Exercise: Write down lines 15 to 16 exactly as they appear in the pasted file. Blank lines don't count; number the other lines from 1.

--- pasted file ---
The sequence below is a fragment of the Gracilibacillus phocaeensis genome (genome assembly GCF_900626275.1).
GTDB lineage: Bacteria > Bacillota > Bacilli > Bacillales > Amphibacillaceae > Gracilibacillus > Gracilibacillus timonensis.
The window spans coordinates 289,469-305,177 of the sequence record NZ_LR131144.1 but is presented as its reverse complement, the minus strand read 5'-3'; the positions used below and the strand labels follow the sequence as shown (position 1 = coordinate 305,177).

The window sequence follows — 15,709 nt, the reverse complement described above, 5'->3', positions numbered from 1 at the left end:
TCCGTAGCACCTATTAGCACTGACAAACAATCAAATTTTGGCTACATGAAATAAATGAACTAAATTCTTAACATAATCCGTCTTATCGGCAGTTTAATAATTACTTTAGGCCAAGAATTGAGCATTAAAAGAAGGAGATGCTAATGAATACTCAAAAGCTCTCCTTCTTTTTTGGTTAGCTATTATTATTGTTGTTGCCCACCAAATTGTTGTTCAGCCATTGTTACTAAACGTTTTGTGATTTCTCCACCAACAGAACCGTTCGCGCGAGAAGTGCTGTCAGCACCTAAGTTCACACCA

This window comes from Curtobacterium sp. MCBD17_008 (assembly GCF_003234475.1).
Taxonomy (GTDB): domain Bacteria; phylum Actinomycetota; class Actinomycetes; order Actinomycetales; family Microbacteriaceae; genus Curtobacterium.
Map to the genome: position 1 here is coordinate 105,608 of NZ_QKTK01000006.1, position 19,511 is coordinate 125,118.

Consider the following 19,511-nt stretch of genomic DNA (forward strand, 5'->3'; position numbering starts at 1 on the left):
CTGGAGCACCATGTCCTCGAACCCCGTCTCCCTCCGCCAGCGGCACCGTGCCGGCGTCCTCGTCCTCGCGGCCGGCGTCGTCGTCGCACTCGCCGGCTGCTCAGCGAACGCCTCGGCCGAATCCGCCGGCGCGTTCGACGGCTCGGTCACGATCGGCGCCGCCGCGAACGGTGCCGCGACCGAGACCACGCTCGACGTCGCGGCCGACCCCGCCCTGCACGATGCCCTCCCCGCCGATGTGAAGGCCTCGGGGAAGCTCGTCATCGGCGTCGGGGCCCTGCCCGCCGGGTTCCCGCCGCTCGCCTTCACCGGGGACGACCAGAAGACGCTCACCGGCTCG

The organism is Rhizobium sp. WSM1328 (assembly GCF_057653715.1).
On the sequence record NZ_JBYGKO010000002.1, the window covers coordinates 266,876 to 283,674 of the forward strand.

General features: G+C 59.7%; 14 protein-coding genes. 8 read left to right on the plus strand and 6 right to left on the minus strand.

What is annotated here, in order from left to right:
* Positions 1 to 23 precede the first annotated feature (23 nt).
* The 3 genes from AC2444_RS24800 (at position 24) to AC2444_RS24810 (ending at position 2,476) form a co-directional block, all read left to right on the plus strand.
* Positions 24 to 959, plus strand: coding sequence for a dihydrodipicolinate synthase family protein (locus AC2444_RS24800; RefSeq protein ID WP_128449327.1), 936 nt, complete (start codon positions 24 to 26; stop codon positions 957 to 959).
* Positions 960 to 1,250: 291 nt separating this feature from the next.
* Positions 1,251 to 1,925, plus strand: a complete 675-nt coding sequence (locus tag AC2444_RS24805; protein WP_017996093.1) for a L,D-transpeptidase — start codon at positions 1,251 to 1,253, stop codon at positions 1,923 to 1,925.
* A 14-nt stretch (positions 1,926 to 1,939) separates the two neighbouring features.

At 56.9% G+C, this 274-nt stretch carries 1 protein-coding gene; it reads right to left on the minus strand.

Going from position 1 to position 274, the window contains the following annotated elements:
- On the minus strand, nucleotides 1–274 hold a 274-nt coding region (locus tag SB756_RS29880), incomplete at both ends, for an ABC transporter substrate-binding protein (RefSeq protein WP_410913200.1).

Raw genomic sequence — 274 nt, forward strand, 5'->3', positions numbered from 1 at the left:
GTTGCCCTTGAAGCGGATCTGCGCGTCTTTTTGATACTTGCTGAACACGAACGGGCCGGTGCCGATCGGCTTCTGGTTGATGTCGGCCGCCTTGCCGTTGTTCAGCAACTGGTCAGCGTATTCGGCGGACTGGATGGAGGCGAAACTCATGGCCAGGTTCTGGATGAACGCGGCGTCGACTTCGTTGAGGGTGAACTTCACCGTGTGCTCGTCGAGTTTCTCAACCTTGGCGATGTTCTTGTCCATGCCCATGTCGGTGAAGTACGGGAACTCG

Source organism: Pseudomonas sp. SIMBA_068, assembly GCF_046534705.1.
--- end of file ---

* Positions 1 to 23 precede the first annotated feature (23 nt).
* The 3 genes from AC2444_RS24800 (at position 24) to AC2444_RS24810 (ending at position 2,476) form a co-directional block, all read left to right on the plus strand.